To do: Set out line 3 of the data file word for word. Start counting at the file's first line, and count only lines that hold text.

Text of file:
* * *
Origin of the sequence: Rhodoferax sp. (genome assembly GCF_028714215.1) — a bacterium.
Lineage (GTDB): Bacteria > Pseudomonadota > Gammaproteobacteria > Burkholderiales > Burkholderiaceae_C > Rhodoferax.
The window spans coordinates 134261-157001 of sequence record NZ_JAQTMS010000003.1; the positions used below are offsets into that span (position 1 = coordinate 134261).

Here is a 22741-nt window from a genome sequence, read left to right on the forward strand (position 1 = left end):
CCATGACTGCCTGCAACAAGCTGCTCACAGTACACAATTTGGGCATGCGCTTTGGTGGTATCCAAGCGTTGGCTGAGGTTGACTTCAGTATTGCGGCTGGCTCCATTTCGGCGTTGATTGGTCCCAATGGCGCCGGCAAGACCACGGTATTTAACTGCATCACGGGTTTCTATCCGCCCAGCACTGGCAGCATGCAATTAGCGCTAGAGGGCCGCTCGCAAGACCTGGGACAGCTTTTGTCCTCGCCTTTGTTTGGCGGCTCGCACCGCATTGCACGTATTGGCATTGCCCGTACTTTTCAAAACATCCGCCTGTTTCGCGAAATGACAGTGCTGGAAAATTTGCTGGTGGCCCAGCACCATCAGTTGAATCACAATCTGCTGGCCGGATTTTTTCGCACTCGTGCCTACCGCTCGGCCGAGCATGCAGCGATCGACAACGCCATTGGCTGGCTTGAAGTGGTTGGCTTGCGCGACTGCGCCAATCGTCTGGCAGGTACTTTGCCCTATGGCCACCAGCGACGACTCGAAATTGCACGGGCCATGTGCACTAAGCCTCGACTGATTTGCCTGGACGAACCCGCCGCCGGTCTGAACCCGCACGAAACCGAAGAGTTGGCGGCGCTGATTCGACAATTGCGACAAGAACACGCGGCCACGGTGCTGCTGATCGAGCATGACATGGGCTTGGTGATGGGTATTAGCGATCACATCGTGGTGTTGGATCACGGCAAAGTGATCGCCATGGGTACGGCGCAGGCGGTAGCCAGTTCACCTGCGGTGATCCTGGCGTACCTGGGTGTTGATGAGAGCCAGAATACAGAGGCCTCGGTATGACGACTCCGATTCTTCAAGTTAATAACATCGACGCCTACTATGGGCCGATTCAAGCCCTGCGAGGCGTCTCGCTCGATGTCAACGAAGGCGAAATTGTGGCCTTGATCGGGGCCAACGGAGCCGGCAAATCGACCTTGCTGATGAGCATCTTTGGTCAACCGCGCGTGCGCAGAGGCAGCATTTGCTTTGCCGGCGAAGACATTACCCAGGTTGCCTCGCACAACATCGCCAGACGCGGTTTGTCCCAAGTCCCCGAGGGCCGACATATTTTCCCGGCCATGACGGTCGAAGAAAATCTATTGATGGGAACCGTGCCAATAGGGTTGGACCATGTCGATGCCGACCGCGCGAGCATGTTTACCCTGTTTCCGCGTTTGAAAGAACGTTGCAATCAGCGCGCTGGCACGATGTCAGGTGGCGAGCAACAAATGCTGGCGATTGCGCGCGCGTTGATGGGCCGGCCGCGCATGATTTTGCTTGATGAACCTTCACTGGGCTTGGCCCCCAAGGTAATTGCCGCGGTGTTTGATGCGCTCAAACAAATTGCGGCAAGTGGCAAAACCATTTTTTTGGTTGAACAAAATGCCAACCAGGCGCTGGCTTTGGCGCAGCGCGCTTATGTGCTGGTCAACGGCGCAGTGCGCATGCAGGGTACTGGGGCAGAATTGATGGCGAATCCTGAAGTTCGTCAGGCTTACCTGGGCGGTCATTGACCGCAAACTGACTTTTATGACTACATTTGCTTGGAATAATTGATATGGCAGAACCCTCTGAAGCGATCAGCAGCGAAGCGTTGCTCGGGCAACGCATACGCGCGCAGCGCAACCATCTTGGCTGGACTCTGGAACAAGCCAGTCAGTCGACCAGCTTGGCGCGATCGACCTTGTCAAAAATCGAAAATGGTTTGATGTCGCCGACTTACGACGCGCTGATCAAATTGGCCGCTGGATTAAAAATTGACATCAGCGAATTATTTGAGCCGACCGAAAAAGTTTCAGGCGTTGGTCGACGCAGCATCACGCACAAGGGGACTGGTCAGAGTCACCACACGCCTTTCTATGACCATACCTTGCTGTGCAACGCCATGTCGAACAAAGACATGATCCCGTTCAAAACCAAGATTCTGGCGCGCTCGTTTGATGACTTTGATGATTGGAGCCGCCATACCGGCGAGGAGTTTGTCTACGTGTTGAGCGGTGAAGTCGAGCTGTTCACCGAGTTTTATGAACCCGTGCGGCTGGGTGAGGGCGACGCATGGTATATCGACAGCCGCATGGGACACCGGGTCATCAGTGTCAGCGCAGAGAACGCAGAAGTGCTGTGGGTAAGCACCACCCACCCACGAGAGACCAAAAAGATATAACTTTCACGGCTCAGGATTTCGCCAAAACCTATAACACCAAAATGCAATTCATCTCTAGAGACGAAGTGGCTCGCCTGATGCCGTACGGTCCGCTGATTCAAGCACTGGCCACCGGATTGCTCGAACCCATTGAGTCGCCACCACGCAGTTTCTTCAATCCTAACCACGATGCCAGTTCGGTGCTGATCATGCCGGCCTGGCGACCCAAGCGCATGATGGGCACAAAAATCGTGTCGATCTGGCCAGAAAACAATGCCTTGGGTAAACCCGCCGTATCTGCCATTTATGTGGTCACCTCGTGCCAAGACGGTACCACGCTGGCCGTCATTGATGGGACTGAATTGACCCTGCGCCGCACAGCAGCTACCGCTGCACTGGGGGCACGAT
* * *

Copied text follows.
The window spans coordinates 134261-157001 of sequence record NZ_JAQTMS010000003.1; the positions used below are offsets into that span (position 1 = coordinate 134261).